Mob justice not the answer for rape

Hyderabad rape and murder

Samajwadi Party MP Jaya Bachchan speaks in the Rajya Sabha during the ongoing Winter Session of Parliament, in New Delhi, Monday

The national outrage over the rape and murder of a 26-year-old woman in Hyderabad may be justified considering the brutality of the incident, but the demand for instant justice could actually turn out to be counter-productive.

The wheels of justice in the country grind excruciatingly slowly, frustrating all those who have been demanding strong, deterrent and speedy punishment for heinous crimes like rape. Though their angst is understandable, exerting undue pressure on the police could lead to botched up investigations, eventually leading to the acquittal of the accused. As long as there is no attempt to cover up the crime or an undue delay in the investigation process due to vested interests, the police should be allowed to work at their pace.

Criminal investigation is like a jigsaw puzzle which involves putting together hundreds if not thousands of pieces together. The mere arrest of the accused and their confession, which is often retracted at a later stage, are not sufficient to obtain a conviction from the courts. When the case comes up for trail before a judge, he will not be guided by media reports or public outcry but only by the evidence before him. Thus, it is imperative for the police to present a watertight

In a case such as this, the police cannot file a blanket charge sheet against all those arrested holding them equally guilty of the crime, they will be required to prove the individual culpability of each of the accused. For instance, did all the four accused commit the act of rape, or were one or more of them mere bystanders? Were all the four present and participate in murdering the victim? What was the role played by each of them?

The police will have to precisely establish the specific guilt of each of them, based on which the court will decide on their acquittal, conviction and the quantum of sentence.

In order to establish the involvement of the accused beyond reasonable doubt in any crime, the police are required to examine a humongous amount of evidence, including eye-witnesses, CCTV camera footage, mobile call records and forensic reports, among others. In many cases, there could also be a conspiracy angle, where the accused could be acting at the behest of others. Unless the police tie-up all the loose ends securely, the risk of acquittal is high, especially if the suspect is rich and powerful and has access to good lawyers.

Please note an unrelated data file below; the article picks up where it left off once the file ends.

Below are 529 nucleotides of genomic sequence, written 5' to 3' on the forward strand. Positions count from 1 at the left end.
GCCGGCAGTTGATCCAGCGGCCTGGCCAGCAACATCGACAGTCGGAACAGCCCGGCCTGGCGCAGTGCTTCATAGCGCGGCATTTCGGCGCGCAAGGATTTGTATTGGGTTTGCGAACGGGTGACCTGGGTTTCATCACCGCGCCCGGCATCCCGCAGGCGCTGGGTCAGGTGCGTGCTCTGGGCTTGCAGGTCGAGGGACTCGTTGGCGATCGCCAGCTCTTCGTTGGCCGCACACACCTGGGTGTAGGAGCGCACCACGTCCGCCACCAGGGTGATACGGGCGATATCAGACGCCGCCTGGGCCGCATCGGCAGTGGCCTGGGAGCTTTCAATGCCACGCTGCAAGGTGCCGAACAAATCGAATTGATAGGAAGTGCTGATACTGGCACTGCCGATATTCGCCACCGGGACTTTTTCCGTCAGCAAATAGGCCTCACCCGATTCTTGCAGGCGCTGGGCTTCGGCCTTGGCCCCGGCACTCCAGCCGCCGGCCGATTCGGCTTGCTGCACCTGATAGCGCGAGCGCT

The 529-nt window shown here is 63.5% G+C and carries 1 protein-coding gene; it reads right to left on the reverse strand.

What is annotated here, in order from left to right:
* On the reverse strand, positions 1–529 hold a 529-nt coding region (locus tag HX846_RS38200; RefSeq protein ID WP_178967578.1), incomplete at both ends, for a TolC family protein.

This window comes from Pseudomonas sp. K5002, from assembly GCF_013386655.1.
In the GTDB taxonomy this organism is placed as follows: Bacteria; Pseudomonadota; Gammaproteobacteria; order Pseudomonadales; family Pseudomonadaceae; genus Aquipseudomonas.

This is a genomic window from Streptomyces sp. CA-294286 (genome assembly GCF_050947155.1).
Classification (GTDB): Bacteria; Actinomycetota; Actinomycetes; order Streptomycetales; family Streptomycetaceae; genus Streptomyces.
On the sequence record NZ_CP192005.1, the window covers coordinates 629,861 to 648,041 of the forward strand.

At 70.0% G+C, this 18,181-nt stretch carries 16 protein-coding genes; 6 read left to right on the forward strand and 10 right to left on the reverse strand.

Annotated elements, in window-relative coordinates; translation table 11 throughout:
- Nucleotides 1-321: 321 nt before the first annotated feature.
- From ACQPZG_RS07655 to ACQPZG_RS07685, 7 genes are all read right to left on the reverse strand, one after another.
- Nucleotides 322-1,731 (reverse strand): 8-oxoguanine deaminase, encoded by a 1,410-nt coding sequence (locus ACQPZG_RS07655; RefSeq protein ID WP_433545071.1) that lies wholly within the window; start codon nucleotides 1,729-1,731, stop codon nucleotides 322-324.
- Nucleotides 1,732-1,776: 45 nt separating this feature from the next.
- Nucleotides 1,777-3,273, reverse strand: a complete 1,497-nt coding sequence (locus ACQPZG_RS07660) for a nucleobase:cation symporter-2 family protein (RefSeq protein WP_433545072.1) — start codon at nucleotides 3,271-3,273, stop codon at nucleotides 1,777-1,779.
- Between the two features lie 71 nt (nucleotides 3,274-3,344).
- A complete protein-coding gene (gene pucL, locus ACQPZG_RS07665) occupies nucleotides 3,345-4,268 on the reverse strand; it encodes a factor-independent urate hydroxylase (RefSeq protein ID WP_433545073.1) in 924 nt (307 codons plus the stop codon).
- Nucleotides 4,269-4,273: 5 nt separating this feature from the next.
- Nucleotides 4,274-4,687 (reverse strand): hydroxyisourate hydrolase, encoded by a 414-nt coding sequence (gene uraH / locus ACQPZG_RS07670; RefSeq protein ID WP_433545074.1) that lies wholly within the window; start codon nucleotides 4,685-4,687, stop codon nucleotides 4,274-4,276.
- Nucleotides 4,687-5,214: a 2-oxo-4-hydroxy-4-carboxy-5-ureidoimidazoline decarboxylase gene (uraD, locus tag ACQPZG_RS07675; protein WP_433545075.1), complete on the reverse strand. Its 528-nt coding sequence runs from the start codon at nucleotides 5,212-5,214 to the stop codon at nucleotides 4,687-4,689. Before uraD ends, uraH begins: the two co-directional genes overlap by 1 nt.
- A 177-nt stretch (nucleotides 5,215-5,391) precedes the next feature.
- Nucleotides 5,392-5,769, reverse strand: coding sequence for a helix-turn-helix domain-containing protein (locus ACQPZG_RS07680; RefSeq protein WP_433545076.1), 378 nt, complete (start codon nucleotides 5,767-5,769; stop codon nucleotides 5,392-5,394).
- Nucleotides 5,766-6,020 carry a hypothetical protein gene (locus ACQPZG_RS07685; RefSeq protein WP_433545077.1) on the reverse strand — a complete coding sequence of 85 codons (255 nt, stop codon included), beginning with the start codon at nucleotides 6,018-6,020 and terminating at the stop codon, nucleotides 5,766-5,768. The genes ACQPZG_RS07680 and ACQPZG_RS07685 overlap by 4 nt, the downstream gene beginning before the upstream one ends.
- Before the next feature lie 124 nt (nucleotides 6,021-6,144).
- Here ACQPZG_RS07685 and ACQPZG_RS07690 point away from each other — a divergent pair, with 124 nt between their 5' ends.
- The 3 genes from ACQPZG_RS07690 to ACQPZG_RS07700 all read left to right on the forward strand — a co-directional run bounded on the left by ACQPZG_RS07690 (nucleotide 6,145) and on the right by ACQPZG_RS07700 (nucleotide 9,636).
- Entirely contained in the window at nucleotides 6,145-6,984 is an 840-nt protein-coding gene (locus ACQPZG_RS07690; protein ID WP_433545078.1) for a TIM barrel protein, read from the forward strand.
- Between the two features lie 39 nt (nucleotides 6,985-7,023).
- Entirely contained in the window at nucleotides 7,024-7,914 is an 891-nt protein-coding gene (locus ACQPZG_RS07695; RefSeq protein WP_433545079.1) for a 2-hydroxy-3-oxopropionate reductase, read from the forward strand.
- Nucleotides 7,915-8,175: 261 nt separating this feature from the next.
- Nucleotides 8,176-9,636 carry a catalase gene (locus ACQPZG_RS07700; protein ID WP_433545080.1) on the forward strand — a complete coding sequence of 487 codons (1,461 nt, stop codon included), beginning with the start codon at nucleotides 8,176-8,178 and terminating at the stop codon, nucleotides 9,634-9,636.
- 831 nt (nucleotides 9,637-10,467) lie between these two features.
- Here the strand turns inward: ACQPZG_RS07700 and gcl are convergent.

It should also not be forgotten that the United Nation’s Universal Declaration of Human Rights recognises ‘presumption of innocence’ or the concept of ‘innocent until proven guilty’, which means the burden of proof is on the prosecution which must present compelling evidence before the judge. The basic concept of jurisprudence is, “A 100 culprits may go scot-free, but no innocent should be punished.”

Without any reference to the Hyderabad incident, innumerable cases of miscarriage of justice resulting in the innocent being incarcerated for long periods, or even being executed, have been reported from across the world. In 2018, Poland’s supreme court released a man who was imprisoned for 18 years on charges of rape after it was proved through new forensic technology that he had not committed the crime. According to the Innocence Database Information Centre, about 166 prisoners on death row in the United States were exonerated since 1973.

There are also many instances where those already executed have been posthumously exonerated after being found innocent. In 2016, the Supreme Court of India acquitted and enlarged a resident of Gulbarga, Karnataka, who was arrested in 1994 when he was 19 and was jailed on terror charges for 23 years.

Thus, the demand for stoning, castrating or mob justice like lynching of rapists as sought by Rajya Sabha member Jaya Bachchan are extra-constitutional and out of tune with modern jurisprudence. While some convictions are wrongful and a travesty of justice, there are also many cases where judges are forced to acquit the accused due to poor investigation by the police.

So, where does one draw the line? In the State of UP vs Babu and others, 2007, the Allahabad High Court held, “A criminal offence is considered as a wrong against the State and society in particular, even though it is committed against an individual.

The duty of the court is heavy in the sense that it should ensure that no innocent should be punished, but simultaneously it is also under an obligation to see that no guilty person should escape by taking advantage of so-called technicalities as it may shake the confidence of public at large in the system of dispensation of justice. Exonerating a guilty person due to any reason whatsoever has caused immense damage to the society.”

In Ram Gopal and others vs State of UP, 2015, the same court ruled, “Justice demands that courts should impose punishment befitting the crime so that the courts reflect public abhorrence of the crime. The court must keep in view the rights of the victim of the crime and the society at large while considering the imposition of appropriate punishment. The court will be failing in its duty if appropriate punishment is not awarded for a crime which has been committed not only against the individual victim but also against the society to which both the criminal and the victim belong.”

One of the biggest drawbacks of the Indian criminal justice system is the long period of pendency.

While rape calls for exemplary punishment, the government should set up special courts which should hold trial on a day-to-day basis once the charge sheet is filed and dispose of the case expeditiously to meet the ends of justice.

(The writer is a senior journalist based in Bengaluru)

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